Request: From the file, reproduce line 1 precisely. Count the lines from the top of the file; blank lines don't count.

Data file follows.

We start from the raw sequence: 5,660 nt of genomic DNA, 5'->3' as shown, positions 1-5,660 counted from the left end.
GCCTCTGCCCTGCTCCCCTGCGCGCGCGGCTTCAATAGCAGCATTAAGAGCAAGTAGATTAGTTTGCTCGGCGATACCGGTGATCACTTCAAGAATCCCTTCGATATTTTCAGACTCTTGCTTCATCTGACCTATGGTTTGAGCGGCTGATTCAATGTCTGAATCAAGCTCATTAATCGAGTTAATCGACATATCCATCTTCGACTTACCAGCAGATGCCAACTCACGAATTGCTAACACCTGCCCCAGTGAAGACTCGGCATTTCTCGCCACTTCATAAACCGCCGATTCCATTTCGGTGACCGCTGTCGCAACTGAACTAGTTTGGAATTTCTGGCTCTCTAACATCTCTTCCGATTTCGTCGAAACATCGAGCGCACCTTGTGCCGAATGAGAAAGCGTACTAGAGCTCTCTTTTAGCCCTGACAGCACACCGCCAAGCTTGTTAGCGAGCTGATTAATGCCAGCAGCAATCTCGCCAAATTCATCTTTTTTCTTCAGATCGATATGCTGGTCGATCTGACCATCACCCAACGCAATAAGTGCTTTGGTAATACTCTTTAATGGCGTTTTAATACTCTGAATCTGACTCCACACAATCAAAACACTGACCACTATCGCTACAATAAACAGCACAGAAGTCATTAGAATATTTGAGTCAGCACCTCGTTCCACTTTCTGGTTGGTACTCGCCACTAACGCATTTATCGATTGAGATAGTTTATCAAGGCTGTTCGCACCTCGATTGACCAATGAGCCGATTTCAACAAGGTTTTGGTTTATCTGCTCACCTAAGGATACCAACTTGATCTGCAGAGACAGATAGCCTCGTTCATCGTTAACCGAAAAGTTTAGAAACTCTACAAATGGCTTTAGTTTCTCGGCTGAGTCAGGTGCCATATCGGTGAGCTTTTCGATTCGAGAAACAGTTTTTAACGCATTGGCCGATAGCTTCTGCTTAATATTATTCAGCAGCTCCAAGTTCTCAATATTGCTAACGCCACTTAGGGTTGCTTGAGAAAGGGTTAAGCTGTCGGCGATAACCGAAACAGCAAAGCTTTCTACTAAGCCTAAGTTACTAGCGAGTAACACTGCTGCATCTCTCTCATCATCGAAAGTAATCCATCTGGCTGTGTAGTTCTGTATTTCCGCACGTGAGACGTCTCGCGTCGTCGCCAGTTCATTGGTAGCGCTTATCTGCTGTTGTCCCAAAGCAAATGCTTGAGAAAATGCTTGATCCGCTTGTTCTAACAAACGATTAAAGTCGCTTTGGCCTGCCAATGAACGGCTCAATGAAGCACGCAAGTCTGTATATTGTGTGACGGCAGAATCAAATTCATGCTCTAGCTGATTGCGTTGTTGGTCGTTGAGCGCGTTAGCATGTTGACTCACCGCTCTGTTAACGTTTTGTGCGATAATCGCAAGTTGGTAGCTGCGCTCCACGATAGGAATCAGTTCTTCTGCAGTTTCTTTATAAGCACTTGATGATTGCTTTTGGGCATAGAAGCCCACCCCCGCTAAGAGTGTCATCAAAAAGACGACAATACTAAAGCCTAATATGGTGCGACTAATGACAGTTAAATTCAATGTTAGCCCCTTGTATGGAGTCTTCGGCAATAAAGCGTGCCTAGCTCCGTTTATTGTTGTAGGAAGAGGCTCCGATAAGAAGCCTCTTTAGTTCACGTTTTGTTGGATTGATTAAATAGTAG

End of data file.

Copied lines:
We start from the raw sequence: 5,660 nt of genomic DNA, 5'->3' as shown, positions 1-5,660 counted from the left end.